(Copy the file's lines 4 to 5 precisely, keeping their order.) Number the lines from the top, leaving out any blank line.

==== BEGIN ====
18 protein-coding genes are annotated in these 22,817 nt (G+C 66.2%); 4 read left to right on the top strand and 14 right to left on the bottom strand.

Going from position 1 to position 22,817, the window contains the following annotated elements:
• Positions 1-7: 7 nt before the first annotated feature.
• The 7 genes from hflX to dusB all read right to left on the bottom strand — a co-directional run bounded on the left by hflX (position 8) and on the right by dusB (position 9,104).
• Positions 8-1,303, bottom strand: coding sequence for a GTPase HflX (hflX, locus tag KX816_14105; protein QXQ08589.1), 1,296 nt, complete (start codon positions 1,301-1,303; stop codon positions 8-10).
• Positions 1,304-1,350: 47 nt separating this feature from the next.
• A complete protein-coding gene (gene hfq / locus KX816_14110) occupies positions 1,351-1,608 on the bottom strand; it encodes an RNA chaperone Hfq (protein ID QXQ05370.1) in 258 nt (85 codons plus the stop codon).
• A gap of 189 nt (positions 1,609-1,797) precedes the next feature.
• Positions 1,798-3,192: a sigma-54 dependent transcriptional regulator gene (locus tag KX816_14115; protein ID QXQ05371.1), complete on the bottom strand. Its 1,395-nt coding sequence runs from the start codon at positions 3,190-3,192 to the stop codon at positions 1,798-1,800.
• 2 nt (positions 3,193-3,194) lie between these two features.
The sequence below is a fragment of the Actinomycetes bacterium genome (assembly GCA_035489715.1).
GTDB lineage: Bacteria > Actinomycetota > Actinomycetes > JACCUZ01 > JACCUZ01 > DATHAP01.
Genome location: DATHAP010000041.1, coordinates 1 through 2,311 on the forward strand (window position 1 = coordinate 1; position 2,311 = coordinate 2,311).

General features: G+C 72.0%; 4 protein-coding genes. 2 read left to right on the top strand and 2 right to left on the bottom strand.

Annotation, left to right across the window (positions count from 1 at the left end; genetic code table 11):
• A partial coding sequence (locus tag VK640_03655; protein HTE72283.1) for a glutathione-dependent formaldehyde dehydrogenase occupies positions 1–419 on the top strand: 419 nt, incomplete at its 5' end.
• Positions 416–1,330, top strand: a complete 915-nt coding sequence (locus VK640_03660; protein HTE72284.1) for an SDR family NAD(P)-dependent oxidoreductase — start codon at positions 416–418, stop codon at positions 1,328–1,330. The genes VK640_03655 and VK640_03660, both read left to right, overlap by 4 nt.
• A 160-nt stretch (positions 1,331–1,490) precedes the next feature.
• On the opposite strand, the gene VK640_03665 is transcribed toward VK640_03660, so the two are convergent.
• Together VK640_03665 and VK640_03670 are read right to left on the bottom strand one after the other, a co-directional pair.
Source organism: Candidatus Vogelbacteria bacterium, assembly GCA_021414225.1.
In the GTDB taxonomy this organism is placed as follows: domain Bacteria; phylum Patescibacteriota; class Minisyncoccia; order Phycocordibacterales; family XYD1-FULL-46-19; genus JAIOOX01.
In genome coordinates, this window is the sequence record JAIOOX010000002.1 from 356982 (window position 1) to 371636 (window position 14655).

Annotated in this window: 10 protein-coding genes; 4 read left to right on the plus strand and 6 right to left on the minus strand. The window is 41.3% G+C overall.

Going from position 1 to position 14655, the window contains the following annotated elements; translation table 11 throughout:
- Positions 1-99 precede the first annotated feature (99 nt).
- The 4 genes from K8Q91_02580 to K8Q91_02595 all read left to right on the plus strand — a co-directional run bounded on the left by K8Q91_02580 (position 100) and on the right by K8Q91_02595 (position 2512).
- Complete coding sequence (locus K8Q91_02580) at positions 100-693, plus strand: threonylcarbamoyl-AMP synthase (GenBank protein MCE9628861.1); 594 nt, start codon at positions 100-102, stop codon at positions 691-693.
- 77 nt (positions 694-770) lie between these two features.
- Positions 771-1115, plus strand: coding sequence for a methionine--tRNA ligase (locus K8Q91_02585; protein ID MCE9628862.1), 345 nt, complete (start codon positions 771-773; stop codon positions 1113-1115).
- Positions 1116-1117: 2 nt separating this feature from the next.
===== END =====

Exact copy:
• The 7 genes from hflX to dusB all read right to left on the bottom strand — a co-directional run bounded on the left by hflX (position 8) and on the right by dusB (position 9,104).
• Positions 8-1,303, bottom strand: coding sequence for a GTPase HflX (hflX, locus tag KX816_14105; protein QXQ08589.1), 1,296 nt, complete (start codon positions 1,301-1,303; stop codon positions 8-10).